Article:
Public Discourse has just published a remarkable piece of eloquent, incisive, and bold truth-telling by the remarkable Dr. Anthony Esolen, Providence College English professor and Touchstone Magazine senior editor.
Esolen makes the case that society has largely appropriated a revolutionary idea about sexuality that undermines any rational argument against pedophilia. Yes, we retain some vestigial sentiments against pedophilia but have deracinated any reasons to oppose it. We have eradicated in Esolen’s words “the moral structure” that renders opposition to pedophilia rational. According to Esolen, the moral structure that supplants the historical moral structure and makes possible pedophilia is this: “the welfare of children is subordinate to the sexual gratification of adults.”
All that motivates or animates society’s current opposition to pedophilia is some sort of antiquated and ultimately useless sentiment left over from a time when people understood true moral reasoning and held true moral reasons. But sentiment cannot long stand.
Esolen argues that the Left proclaims consent (or lack thereof) as the red line that separates moral sexual acts from immoral acts, and since children cannot consent, pedophiliac acts are ipso facto immoral (The Left fails to explain why lack of consent is the great moral evil and fails to explain the origin of that transcendent, eternal, objective moral absolute regarding consent).
Esolen exposes the flimsiness of the consent argument in a brief discussion of the Jerry Sandusky and Raymond Lahey homosexual pedophile scandals:
It may be argued that the boys were too young to give genuine consent. They were dupes….But the horror, the disgust, is out of all proportion to a memory of being duped. If somebody tricks a boy into giving him fifty dollars for a lump of fool’s gold, the boy now grown will look back on the incident with irritation and contempt for the trickster, but not with any horror. The shame of Sandusky’s victims arose not from the trickery, but from the act itself into which they were tricked.
Besides, the fact that a child cannot give genuine consent is not in itself morally decisive. We compel children to do plenty of things for their own good—or for what we say is good. A public school teacher in Toronto has written a set of lessons requiring young children to imagine wearing clothes appropriate for the opposite sex. He’s been congratulated, not by the wary parents, but by a school board that insists that teachers are “co-parents.” What he’s doing, of course, is subjecting naïve children to an exercise that promotes his own sexual aims.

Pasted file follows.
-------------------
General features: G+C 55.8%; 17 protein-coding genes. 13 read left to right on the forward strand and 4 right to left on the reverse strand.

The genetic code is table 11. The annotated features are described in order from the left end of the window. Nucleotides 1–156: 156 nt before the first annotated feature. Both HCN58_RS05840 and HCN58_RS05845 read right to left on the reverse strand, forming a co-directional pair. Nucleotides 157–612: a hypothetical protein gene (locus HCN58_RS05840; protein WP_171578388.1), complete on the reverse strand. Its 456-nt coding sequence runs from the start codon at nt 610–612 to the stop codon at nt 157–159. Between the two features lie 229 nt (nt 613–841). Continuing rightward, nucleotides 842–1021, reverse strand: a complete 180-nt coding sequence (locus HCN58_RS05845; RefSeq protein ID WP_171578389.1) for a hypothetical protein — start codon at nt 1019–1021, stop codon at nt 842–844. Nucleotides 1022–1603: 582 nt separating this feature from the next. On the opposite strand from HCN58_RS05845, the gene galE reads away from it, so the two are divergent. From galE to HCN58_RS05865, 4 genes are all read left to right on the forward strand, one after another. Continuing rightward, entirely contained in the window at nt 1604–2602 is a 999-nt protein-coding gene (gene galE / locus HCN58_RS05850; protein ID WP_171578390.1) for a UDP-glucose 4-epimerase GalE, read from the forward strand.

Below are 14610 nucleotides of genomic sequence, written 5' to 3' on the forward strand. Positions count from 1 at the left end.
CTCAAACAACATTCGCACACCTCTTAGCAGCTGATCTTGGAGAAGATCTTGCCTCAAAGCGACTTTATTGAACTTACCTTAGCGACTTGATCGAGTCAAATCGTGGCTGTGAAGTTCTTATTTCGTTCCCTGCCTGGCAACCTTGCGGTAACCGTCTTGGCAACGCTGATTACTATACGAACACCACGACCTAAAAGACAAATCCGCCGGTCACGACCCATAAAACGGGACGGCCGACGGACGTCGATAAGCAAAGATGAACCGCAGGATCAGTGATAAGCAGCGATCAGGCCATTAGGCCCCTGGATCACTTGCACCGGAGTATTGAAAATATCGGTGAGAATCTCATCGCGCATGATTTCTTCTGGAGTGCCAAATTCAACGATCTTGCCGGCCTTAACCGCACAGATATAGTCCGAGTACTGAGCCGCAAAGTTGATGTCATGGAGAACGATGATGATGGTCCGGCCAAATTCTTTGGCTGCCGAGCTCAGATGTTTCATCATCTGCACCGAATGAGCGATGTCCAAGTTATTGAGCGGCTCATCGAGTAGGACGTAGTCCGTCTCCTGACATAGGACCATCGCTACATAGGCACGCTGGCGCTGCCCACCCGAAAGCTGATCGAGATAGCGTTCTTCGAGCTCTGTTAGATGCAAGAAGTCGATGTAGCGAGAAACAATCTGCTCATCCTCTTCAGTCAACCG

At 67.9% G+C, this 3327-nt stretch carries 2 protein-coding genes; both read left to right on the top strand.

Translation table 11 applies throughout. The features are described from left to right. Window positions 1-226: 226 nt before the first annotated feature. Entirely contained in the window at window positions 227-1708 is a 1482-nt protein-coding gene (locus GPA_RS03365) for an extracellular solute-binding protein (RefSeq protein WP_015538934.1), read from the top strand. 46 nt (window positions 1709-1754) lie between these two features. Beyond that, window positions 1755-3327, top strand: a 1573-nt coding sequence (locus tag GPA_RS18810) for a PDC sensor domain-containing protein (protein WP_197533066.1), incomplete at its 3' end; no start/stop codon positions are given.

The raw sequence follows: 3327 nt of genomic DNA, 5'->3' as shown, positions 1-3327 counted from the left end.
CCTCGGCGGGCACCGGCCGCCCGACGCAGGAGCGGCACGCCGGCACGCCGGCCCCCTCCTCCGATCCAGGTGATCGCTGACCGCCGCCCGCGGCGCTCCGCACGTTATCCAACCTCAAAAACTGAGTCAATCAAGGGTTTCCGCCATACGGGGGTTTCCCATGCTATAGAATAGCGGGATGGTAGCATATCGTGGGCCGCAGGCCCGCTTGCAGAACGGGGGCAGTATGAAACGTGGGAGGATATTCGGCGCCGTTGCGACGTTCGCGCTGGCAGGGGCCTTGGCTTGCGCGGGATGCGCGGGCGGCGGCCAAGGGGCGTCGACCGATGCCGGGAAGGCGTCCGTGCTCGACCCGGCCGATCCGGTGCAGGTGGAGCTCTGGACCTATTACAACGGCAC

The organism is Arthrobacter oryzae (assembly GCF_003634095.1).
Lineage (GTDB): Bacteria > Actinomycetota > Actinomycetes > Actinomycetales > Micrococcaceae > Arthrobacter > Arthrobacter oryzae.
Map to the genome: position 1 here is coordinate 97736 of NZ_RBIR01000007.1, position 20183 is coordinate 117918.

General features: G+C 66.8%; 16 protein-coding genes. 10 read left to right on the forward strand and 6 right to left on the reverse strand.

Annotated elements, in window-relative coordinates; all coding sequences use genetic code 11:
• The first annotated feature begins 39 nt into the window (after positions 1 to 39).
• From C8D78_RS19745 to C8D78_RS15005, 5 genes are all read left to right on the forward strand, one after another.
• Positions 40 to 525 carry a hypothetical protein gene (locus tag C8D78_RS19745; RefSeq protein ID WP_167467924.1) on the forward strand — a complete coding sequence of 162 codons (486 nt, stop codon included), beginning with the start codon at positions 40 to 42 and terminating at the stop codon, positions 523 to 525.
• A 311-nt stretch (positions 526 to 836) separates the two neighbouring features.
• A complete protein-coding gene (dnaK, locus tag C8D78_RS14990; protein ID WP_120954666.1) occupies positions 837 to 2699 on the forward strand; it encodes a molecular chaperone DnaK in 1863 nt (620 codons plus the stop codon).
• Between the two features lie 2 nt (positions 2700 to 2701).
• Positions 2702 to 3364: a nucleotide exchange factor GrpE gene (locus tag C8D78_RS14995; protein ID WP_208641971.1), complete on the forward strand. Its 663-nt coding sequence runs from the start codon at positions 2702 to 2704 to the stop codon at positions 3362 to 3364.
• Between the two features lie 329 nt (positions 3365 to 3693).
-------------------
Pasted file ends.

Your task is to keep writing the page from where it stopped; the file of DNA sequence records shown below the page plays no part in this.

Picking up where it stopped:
Esolen expands the argument beyond the relatively small population of pedophiles to our “progressive” pedants. If harm to children is closely and honestly examined, the creepiness of, for example, Planned Parenthood dogmatists, whom Esolen describes as “planned predators,” can be seen as analogous to the creepiness of Jerry Sandusky. Esolen warns that all child predators share in common a method of grooming children that involves undermining the parent-child relationship:
[A]long come the Planned Predators, with a cadre of—what shall we call them? What would we call them if they had no “credentials,” no initials after their names? What would we call the old man down the street, wheezing and giggling, who likes to show little kids pictures of people masturbating? I believe the technical term is “creep.” So then, along comes Planned Predators with their creeps, lubriciously introducing children to the delights of meaningless sex, with cartoons of talking penises and vaginas, of a girl bending over with a mirror to inspect her anus, or a boy in his bedroom abusing himself.
Is that unfair? Some people want to have their sexual flings, but are discreet enough to try to keep children away from them; not that they ever succeed entirely, but at least their hypocrisy pays vice’s tribute to virtue. But Planned Predators do not believe in that tribute. There are pedophiles of the body, and pedophiles of the soul. Planned Predators happily enlist the latter among their troops.